Workers Don't Know Their Own Potential

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Even the most confident worker tends to undervalue themselves. Ask the average employee to list their skills for their role and most will come up with 11 or so. But let artificial intelligence assess those same workers and the number jumps to 34.

That’s the finding of a pilot study from the World Economic Forum (WEF) in collaboration with Unilever, Walmart, Accenture and SkyHive (a start-up that uses AI to map skills and match workers to opportunities) that looks to examine the skills gap as automation pushes employees to transition into new roles.

“The entire concept of work is evolving quickly,” reads the report. “And the upheaval brought on by the COVID-19 pandemic further crystalized an urgent and complex global employment challenge: how to prepare people for the future of work in ways that serve individuals, businesses and communities.”

The WEF estimates as many as 85 million jobs could be displaced by automation by 2025, but another 97 million positions will emerge. The question is: How do companies prepare people for those new career paths?

“No company today is equipped to operate upskilling efforts at full scale,” said Amy Goldfinger, SVP, Global Talent at Walmart. “That’s the problem and the opportunity.”

That looming shift – and the job changes it will entail – is being referred to as the "Fourth Industrial Revolution." And a key component of it will be a culture of lifelong learning, which will help the workforce remain relevant, productive and employable. Unilever, for example, is taking a leadership role in that reskilling role, committing to spend $2.8 billion per year to upskill its entire global workforce by 2025.

“The two biggest threats that the world currently faces are climate change and social inequality,” said Alan Jope, Unilever CEO. “The past year has undoubtedly widened the social divide, and decisive and collective action is needed to build a society that helps to improve livelihoods, embraces diversity, nurtures talent, and offers opportunities for everyone. … Without a healthy society, there cannot be a healthy business.”

The good news is that while workers might not recognize their potential, it often doesn’t take them long to be ready for a new job once it’s pointed out to them. The study found that, in some cases, a person would only need to pick up a few additional skills to switch disciplines entirely. More encouragingly, the average worker could be reskilled for an entirely different role in just six months.

"Look at the paths not as a ladder or a steppingstone, but in a much more dynamic fashion,” says Goldfinger. “These are the skills someone has, these are what they don’t have, and this is the percentage of skills they need to get to this other place. That creates potential for more tailored interventions.”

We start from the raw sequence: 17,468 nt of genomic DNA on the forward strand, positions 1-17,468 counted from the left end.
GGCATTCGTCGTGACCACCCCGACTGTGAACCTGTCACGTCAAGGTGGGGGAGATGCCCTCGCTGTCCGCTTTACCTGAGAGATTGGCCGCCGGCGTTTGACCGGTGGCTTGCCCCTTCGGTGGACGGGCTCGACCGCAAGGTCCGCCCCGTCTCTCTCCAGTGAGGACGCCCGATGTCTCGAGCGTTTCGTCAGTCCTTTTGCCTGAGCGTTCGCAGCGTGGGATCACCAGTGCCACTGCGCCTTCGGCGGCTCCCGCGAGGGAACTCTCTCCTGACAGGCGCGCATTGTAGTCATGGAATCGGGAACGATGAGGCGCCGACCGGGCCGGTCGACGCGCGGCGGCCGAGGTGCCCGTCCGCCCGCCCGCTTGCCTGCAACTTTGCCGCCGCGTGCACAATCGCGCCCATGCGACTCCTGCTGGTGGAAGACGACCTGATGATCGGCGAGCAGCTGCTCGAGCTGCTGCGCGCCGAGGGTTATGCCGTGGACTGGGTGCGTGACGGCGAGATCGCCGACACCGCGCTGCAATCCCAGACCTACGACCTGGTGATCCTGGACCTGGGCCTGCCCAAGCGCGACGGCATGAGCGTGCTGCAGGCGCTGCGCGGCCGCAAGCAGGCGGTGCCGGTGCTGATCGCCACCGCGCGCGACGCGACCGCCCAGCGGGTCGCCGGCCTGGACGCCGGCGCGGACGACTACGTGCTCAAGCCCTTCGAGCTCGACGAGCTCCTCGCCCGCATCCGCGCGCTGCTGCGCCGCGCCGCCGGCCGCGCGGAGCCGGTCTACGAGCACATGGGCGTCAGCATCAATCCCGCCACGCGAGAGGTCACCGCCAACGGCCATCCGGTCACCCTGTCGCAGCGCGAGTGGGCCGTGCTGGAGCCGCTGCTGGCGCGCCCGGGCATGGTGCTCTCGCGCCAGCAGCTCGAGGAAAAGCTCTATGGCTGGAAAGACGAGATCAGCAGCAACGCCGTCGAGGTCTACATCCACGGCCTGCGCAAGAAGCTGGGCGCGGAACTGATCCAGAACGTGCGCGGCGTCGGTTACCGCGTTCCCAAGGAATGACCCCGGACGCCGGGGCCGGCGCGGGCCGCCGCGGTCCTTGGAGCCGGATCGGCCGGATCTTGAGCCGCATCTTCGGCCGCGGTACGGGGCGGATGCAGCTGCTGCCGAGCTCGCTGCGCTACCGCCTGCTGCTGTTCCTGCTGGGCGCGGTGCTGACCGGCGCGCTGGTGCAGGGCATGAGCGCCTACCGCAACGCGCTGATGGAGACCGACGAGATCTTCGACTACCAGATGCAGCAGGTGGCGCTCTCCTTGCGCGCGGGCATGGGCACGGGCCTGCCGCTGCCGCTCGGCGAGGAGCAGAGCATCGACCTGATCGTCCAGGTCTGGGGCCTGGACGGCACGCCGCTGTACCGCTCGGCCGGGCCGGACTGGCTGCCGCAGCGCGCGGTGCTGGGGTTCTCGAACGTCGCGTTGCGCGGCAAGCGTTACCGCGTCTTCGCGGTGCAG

Being able to do a job and wanting to do a job are much different things, of course. That’s why, the study found, human resource departments are going to be so critical in this retraining. Employers need to keep the human element in mind and help guide workers to areas they’re passionate about. HR is also important since skills are not tied to specific jobs, but the individuals themselves. Businesses that focus early on upskilling can gain a competitive advantage, the study finds. And it calls for collaborations and alliances both within and between organizations in a cross-industry fashion.

Finally, while the use of AI to help people discover new skills helps with preparing them for the future, it also has the potential for larger societal advances. AI, after all, has none of the biases that humans do, meaning it could help erase the gap faced by so many underrepresented groups in offices.

“AI opens possibilities that people can’t see due to inherent biases,” says the study. “There is widespread evidence that women and people of color under-represent their skills. It’s likely that responsible AI will help people shed more biases, create more equitable processes and more job pathways.”

The views and opinions expressed herein are the views and opinions of the author and do not necessarily reflect those of Nasdaq, Inc.

Chris Morris

Chris Morris is a veteran journalist with more than 30 years of experience, more than half of which were spent with some of the Internet’s biggest sites, including CNNMoney.com, where he was Director of Content Development, and Yahoo! Finance, where he was managing editor. Today, he writes for dozens of national outlets including Digital Trends, Fortune, and CNBC.com.

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